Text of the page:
Hunting Game (An Embla Nyström Investigation)

Image of Hunting Game (An Embla Nyström Investigation)
Release Date: 
February 25, 2019
Soho Crime
Reviewed by: 

“Hunting Game is variously a dark, brooding Swedish noir crime novel, a titillating romance, and an outdoorsman-type hunting adventure. It takes a shot at each target, but unfortunately misses them all.”

Swedish police detective Embla Nystrom is taking a vacation from her high-stress job with the Vastra Goteland County Bureau of Investigation’s Mobile Unit to participate in an annual moose hunt with family and friends.

There are two parties of hunters in the area, Embla’s and another comprised of upper-class landowners who stay in a cabin known as the Hunting Castle. The two parties collaborate on the use of trails, stands, and various facilities, following a hunting plan that includes quotas and protocols for each day’s activities.

The plan begins to go awry when a dangerous snake bites a female hunter in an outhouse that is fully insulated. A fox is caught in a leg-hold trap on the path Embla normally walks. Is their mysterious new participant, Peter, somehow involved?

When one of the hunters is found dead at the bottom of a cliff and the owner of the Hunting Castle goes missing, Embla finds herself in the middle of a long-standing plan of revenge that threatens to destroy them all.

Hunting Game is Helene Tursten’s first crime novel featuring Detective Inspector Embla Nystrom. It was originally published in Swedish in 2014 as Jakmark. She has also written a series of 10 novels featuring Detective Inspector Irene Huss, many of which have been turned into films.

Hunting Game begins slowly and never really picks up the pace. Tursten spends a great deal of time establishing the atmosphere of the hunting camp and surrounding terrain, including what the parties eat for meals and where they relieve themselves when necessary (the aforementioned outhouse, or off the edge of the cliff). The snake and fox incidents, along with a clichéd mysterious room in Peter’s house, are intended to build suspense and support the notion that someone named M is stalking members of the hunting parties and that Peter may be involved.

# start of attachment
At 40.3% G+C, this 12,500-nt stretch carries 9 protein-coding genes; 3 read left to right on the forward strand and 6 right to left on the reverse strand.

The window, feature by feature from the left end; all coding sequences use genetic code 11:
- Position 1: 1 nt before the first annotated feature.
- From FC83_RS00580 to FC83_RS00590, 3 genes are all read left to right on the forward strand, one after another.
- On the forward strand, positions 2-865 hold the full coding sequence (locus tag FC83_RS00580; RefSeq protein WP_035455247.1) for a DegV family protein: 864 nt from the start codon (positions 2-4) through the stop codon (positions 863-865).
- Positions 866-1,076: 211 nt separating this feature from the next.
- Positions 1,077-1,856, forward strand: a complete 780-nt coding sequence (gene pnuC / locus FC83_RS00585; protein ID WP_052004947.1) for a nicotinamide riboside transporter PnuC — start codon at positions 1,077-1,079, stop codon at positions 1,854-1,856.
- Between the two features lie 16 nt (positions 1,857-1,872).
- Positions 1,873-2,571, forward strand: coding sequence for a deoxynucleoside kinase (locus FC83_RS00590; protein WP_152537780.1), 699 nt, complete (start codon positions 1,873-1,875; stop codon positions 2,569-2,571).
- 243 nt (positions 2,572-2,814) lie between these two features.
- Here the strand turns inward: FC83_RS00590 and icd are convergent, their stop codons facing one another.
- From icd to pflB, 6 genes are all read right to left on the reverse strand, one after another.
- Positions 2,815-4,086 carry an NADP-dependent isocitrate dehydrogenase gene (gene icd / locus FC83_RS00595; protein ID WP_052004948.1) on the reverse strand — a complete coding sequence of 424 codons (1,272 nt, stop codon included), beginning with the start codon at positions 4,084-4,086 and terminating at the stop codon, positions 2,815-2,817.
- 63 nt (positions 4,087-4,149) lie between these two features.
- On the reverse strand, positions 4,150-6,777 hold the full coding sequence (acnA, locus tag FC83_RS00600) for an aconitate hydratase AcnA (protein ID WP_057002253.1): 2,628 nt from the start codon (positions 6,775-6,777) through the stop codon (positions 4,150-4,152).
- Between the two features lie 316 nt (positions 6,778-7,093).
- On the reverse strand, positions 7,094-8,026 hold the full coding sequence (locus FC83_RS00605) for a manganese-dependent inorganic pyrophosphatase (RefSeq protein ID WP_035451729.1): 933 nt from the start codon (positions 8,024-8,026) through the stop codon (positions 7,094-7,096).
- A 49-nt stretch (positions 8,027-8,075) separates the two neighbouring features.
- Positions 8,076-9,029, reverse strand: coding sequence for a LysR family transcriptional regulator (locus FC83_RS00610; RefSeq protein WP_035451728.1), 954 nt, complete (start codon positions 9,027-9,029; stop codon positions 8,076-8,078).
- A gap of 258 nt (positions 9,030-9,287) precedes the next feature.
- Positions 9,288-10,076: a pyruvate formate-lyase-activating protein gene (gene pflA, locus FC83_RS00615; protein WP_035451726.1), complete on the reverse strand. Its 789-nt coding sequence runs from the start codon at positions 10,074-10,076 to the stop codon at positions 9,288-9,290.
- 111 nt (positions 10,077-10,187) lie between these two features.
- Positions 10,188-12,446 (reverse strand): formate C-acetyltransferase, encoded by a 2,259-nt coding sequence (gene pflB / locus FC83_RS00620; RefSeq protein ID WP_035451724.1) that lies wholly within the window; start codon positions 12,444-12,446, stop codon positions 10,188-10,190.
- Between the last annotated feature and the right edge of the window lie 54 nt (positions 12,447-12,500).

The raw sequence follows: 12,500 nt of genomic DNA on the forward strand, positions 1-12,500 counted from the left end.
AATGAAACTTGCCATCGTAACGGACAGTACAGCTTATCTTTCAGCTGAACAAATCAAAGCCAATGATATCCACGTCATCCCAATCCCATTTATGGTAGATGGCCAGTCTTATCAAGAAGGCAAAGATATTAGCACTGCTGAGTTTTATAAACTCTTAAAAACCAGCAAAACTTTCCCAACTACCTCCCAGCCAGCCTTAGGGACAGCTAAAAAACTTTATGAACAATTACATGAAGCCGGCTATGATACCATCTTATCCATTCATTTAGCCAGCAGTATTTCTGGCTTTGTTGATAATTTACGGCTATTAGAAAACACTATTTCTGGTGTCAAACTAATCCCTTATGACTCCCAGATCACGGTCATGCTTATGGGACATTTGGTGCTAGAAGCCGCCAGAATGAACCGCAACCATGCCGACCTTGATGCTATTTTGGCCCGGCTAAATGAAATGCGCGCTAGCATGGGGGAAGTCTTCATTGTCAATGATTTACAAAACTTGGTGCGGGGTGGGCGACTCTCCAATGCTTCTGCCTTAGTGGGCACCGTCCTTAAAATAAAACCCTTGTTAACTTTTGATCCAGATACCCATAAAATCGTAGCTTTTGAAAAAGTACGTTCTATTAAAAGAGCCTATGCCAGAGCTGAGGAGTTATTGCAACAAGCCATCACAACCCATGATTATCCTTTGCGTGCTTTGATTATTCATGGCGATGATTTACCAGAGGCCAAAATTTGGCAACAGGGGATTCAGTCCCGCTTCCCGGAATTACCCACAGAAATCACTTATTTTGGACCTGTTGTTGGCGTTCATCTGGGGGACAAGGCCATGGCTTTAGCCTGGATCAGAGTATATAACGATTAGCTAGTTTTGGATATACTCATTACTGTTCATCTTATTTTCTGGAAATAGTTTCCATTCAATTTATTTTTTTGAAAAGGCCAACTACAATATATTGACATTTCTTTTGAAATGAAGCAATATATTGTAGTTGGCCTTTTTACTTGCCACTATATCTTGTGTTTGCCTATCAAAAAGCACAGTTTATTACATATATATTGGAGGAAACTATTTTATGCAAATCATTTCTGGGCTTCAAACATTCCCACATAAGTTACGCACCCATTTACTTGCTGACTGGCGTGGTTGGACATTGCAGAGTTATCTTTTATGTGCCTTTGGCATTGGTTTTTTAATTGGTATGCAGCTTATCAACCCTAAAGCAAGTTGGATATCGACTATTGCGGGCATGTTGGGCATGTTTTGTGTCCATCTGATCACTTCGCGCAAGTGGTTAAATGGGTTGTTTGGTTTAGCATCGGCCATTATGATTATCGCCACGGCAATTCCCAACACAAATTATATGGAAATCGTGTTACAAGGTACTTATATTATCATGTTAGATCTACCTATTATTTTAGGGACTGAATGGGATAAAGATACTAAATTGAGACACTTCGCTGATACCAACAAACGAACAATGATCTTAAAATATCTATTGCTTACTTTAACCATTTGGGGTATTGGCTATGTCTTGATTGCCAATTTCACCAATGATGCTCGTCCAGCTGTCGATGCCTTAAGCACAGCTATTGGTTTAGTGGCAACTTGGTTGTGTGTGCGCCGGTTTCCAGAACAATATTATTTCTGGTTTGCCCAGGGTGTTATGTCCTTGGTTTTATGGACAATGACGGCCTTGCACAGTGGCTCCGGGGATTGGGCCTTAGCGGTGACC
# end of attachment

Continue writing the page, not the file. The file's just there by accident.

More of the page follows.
Meanwhile, the carnage is underway. Readers who are at all sensitive about animals are advised to give this book a pass. Anything that moves is caught up in the slaughter, including moose cows and calves, a rather stunning bull moose that Embla proudly shoots, various deer (a break from the main action), the snake, the fox, whose pitiful suffering is described in unfortunate detail before it’s dispatched, and, in case that isn’t enough, a pet dog Embla recalls having shot while on the job after it ate its dead master’s face.

Tursten’s universe is decidedly red in tooth and claw.

Halfway through the story, when the abovementioned body finally turns up to provide a concrete focus for the mystery, local law enforcement has an oddly ambivalent reaction. When Embla calls it in, the on-duty superintendent in Trollhättan doesn’t think investigators are needed. An accidental fall, no doubt? His arm has to be twisted before he’ll send someone for a look. Surely to goodness unexplained death investigation in Sweden isn’t actually handled this loosely, is it?

Embla is unfortunately not the memorable, engaging protagonist Tursten wishes her to be. She’s flat and derivative, and if she’s a top-notch criminal investigator, we certainly don’t get a strong sense of that here.

Her unfortunate decision to fall into an intimate relationship with Peter, the primary suspect, is a head-shaker. Tursten’s obviously angling toward readers who enjoy a combination of romance and mystery, but the whole thing comes off as disappointing and distasteful, and what we end up getting is an Embla who’s a fluttery, easily wooed pushover with a bit of a temper. Not the sort of protagonist who will inspire us to get out there right away to look for the next installment in the series.

Indeed, Tursten tries to mix so many different flavors into her novel that it simply presents itself as undercooked and unappealing. Hunting Game is variously a dark, brooding Swedish noir crime novel, a titillating romance, and an outdoorsman-type hunting adventure. It takes a shot at each target, but unfortunately misses them all.